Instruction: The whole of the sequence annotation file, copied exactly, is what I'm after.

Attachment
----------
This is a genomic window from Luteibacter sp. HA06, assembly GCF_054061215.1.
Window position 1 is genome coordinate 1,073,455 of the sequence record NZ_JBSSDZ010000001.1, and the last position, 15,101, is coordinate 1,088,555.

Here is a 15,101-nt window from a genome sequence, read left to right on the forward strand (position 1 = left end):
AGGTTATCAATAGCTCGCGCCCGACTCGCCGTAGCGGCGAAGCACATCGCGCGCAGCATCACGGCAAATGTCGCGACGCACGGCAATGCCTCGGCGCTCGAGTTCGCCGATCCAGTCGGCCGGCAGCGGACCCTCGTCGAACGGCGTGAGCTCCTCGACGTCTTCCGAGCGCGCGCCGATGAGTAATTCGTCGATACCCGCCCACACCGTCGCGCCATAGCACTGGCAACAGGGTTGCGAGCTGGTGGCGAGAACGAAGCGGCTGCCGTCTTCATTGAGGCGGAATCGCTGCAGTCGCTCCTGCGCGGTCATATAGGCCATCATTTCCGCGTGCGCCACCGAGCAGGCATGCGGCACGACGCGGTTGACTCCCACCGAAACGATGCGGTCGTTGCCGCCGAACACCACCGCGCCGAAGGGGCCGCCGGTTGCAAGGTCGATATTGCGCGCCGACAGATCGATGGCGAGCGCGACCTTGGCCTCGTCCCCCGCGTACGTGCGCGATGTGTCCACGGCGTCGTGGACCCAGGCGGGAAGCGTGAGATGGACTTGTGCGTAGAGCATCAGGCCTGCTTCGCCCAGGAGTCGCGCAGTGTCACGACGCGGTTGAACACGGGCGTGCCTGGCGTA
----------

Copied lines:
This is a genomic window from Luteibacter sp. HA06, assembly GCF_054061215.1.
Window position 1 is genome coordinate 1,073,455 of the sequence record NZ_JBSSDZ010000001.1, and the last position, 15,101, is coordinate 1,088,555.

Here is a 15,101-nt window from a genome sequence, read left to right on the forward strand (position 1 = left end):
AGGTTATCAATAGCTCGCGCCCGACTCGCCGTAGCGGCGAAGCACATCGCGCGCAGCATCACGGCAAATGTCGCGACGCACGGCAATGCCTCGGCGCTCGAGTTCGCCGATCCAGTCGGCCGGCAGCGGACCCTCGTCGAACGGCGTGAGCTCCTCGACGTCTTCCGAGCGCGCGCCGATGAGTAATTCGTCGATACCCGCCCACACCGTCGCGCCATAGCACTGGCAACAGGGTTGCGAGCTGGTGGCGAGAACGAAGCGGCTGCCGTCTTCATTGAGGCGGAATCGCTGCAGTCGCTCCTGCGCGGTCATATAGGCCATCATTTCCGCGTGCGCCACCGAGCAGGCATGCGGCACGACGCGGTTGACTCCCACCGAAACGATGCGGTCGTTGCCGCCGAACACCACCGCGCCGAAGGGGCCGCCGGTTGCAAGGTCGATATTGCGCGCCGACAGATCGATGGCGAGCGCGACCTTGGCCTCGTCCCCCGCGTACGTGCGCGATGTGTCCACGGCGTCGTGGACCCAGGCGGGAAGCGTGAGATGGACTTGTGCGTAGAGCATCAGGCCTGCTTCGCCCAGGAGTCGCGCAGTGTCACGACGCGGTTGAACACGGGCGTGCCTGGCGTA